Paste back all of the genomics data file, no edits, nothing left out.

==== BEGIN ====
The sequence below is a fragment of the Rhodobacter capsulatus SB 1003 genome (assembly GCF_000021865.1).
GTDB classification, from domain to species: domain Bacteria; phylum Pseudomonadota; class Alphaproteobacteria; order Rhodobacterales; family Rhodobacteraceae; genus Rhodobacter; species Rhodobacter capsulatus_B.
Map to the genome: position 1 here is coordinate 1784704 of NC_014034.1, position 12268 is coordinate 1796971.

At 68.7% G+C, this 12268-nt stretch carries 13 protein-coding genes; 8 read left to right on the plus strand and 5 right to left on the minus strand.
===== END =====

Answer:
The sequence below is a fragment of the Rhodobacter capsulatus SB 1003 genome (assembly GCF_000021865.1).
GTDB classification, from domain to species: domain Bacteria; phylum Pseudomonadota; class Alphaproteobacteria; order Rhodobacterales; family Rhodobacteraceae; genus Rhodobacter; species Rhodobacter capsulatus_B.
Map to the genome: position 1 here is coordinate 1784704 of NC_014034.1, position 12268 is coordinate 1796971.

At 68.7% G+C, this 12268-nt stretch carries 13 protein-coding genes; 8 read left to right on the plus strand and 5 right to left on the minus strand.